Wall Street: Money Never Sleeps

I reviewed the new versions of Karate Kid and Nightmare on Elm Street without seeing the originals. I leapt bravely into watching Fantastic Four: The Rise of the Silver Surfer without having seen the first flick. Now I'm reviewing the sequel to Wall Street without having seen the first movie. (I did see Dances with Wolves before watching Avatar, though.)

Michael Douglas (Gordon "Greed is Good" Gekko, no relation to the Geico Gekko) actually gives a very brief but still helpful little summary of his past adventures, though frankly I wasn't sure which events were shown in the last movie and which happened in between. See, what really confused me going in is the fact that in the first movie, Gordon has a son and a wife (possibly an ex, or at least soon to be an ex). Now he has a daughter, namely Winnie (Carey Mulligan, Kathy of the semi-mythical Never Let Me Go), who was apparently around the entire time but was just being very quiet for some reason. She isn't in the credits, anyway.

Winnie is now working at a small liberal website called Frozen Truth. There is a website called that, but it seems to be a fairly strange blog sort of thing, not the socio-political website in the movie. I was also saddened to realize that even if, by some miracle, I manage to have ten or twelve employees helping me review movies someday, this will still be considered a small website. I mean, I know perfectly well it will always be only me here, and it will never be anything but a small site, but still.

Her boyfriend Jake Moore (Shia LeBeouf, Eagle Eye, Indiana Jones and the Kingdom of the Crystal Skull) is a Wall Street guy just like dear old Dad, except he specializes in green energy stocks and investments and is therefore okay, it seems. I guess one cancels out the other.

Dear old Dad has just been released after serving almost eight years in the federal penitentiary. No one's there to meet him, because something terrible happened to his son and his newly-created daughter hates him for it. (Like I said, I don't know what was shown in the last flick and what happened in between, so I'm being even more vague than usual.) So he does what any ex-white collar criminal would do -- he writes a book, has signings at Borders, and goes on the lecture circuit.

Meanwhile, Jake's mentor and boss at Keller Zabel Investments, Louis Zabel (Frank Langella, The Box, poor man) is in serious trouble, thanks to some very nasty rumors about his company's stability. He wants his fellow investment firms to help bail him out, with the government's help; but this movie is set in 2008, before federal bailouts became all the rage, so no one wants to pitch in. When Lou ends up sadly dead, Jake wants to strike back at whoever was responsible for said rumors.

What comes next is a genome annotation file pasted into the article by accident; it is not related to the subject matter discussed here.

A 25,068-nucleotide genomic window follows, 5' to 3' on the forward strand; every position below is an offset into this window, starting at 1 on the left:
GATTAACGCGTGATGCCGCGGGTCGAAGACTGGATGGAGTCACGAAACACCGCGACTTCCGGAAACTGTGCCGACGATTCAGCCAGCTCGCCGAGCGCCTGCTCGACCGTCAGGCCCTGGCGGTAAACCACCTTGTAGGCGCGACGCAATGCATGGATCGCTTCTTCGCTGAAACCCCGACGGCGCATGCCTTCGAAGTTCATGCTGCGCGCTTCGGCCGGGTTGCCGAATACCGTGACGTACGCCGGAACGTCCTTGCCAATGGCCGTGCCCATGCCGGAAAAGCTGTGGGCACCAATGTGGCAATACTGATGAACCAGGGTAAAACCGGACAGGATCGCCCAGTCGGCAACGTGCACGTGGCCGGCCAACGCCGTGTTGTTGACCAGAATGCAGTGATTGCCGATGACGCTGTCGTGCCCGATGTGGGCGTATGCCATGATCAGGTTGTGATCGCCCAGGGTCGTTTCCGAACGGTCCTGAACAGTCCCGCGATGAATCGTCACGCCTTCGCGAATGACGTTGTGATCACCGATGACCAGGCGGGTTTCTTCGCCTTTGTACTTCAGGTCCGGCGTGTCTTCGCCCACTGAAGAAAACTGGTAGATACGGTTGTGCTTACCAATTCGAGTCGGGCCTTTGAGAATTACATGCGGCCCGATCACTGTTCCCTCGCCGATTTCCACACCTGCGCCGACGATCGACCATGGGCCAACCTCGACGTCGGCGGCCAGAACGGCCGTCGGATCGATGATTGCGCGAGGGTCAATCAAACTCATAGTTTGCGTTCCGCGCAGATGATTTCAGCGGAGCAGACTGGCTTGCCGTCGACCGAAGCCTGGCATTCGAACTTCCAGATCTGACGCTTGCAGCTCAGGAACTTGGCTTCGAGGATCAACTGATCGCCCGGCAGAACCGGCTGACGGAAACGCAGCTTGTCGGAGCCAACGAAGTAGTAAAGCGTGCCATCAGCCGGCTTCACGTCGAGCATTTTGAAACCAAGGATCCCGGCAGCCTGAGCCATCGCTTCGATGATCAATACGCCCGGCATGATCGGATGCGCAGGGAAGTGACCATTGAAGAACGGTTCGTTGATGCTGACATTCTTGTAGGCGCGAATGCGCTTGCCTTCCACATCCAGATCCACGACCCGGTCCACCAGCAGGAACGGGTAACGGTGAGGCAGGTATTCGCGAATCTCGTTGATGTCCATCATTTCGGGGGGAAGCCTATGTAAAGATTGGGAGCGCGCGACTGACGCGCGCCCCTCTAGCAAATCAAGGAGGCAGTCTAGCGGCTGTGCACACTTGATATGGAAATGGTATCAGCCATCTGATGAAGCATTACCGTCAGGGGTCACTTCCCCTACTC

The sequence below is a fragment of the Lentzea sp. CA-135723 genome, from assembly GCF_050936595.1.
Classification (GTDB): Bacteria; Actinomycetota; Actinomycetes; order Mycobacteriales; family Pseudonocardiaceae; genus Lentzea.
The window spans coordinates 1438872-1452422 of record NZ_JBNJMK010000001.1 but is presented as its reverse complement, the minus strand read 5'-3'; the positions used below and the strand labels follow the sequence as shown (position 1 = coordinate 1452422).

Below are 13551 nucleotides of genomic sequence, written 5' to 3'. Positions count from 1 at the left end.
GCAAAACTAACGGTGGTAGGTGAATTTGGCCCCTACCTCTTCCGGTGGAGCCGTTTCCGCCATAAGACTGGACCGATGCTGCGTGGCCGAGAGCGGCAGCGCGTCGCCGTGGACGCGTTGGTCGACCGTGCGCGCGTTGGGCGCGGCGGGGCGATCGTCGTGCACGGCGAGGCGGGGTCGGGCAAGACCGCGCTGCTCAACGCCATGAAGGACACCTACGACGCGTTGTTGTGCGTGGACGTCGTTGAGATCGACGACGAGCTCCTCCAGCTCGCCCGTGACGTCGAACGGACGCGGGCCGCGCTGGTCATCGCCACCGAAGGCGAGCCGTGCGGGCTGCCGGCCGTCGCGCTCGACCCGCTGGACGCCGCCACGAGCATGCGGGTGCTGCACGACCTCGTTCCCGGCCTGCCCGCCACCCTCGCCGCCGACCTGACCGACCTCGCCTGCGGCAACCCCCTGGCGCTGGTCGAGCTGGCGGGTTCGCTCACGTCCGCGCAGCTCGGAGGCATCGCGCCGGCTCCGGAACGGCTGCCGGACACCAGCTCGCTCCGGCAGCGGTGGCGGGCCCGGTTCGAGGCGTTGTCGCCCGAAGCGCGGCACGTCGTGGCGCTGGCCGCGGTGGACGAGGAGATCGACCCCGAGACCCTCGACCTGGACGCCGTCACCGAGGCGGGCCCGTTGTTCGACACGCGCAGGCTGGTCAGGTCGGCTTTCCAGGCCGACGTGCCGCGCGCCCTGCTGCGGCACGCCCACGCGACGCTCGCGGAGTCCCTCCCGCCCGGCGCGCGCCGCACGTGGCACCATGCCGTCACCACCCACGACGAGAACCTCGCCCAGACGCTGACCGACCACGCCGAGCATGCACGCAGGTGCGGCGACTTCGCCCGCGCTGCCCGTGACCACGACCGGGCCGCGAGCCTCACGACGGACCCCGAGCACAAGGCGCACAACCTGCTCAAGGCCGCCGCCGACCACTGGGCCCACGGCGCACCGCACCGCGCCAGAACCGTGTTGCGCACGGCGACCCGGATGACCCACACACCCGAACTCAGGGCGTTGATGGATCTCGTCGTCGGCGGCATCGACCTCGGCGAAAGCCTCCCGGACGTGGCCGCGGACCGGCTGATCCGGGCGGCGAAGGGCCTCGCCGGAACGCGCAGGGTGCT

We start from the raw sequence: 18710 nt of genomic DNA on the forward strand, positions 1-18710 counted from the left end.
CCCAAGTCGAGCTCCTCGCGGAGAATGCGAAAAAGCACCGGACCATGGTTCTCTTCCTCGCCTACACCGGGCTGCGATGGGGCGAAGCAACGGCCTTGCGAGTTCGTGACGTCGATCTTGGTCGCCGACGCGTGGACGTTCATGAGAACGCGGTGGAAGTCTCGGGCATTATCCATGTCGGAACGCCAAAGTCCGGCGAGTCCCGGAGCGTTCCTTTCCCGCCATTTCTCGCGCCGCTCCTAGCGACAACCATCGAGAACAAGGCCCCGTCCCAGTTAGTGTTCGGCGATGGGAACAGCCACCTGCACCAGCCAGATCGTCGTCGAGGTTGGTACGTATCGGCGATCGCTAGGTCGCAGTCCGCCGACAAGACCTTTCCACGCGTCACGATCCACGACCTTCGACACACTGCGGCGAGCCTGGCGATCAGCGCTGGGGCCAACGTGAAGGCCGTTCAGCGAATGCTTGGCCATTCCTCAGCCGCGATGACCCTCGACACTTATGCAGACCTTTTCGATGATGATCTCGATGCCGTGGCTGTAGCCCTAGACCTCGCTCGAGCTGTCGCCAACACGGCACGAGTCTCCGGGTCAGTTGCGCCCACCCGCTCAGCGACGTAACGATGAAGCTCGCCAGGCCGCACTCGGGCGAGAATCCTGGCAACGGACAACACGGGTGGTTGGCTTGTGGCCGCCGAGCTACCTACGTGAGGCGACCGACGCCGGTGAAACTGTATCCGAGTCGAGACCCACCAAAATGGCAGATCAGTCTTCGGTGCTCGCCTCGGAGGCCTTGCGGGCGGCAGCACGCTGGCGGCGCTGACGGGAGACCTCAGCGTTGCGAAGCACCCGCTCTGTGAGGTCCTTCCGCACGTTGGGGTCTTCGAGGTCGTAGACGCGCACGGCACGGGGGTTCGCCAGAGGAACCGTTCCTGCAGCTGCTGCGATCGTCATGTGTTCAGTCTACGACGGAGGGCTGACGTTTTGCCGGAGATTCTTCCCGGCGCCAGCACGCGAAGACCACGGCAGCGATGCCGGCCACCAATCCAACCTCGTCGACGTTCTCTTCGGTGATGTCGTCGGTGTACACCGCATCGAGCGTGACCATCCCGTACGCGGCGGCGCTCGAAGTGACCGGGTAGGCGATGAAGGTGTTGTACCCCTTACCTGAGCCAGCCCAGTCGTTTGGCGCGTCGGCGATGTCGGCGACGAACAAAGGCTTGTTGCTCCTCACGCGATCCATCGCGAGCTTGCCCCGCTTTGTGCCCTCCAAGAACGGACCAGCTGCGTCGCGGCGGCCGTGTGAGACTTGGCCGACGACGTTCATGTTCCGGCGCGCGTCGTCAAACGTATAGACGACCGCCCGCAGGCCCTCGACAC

When temptation strikes, look for the little devil on your shoulder. In this case, the devil is a dead ringer for Gordon Gekko. He isn't really the main character here, and I'm thinking maybe he wasn't the first time around, either. He's the bad spirit who shows up to tempt you in your weakest moments, making it just a little easier for you to turn to the dark side. Winnie knows this and repeatedly warns Jake, but Jake, being young and foolish and in the market for a new father figure, thinks that Gordon has reformed and can help both his revenge and his career.

Revenge, as it happens, is a dish best served to Bretton James (Josh Brolin, Jonah Hex, poor man), the man most responsible for the rumors. They sort of retroactively write him into the first movie -- Gordon mentions him as an occasional partner of his from the bad old days. Jake now has Bretton's attention, as he puts it, and that's not such a good thing.

Then there's a lot of stuff with insider trading, Swiss banks, interest rates, backstabbing, and moral hazard. I didn't quite get most of it. About all I can tell you is that everyone in the movie does bad things to some degree. Winnie is about the nicest person, but she still has an awfully sharp sense of humor that isn't very tactful. She manages to insult Jake's mother (Susan Sarandon, in the scariest outfit I've seen since Gamer), and some of the things she says to Jake, which I'm sure are meant to be friendly teasing, sound pretty mean.

In other words, I didn't understand many of the gory financial details of the plot, and I didn't especially like any of the characters (though admittedly there are several you're not supposed to like, so there it was okay). That makes this a two and three-quarter idol flick. I would've gone for three, but the ending was... well, it was an ending, that's about all I can say for it. I guess I shouldn't be too harsh about endings, though, since I always have a terrible time trying to figure out a good way to wrap up these reviews.

Shia and Michael pose for the movie poster


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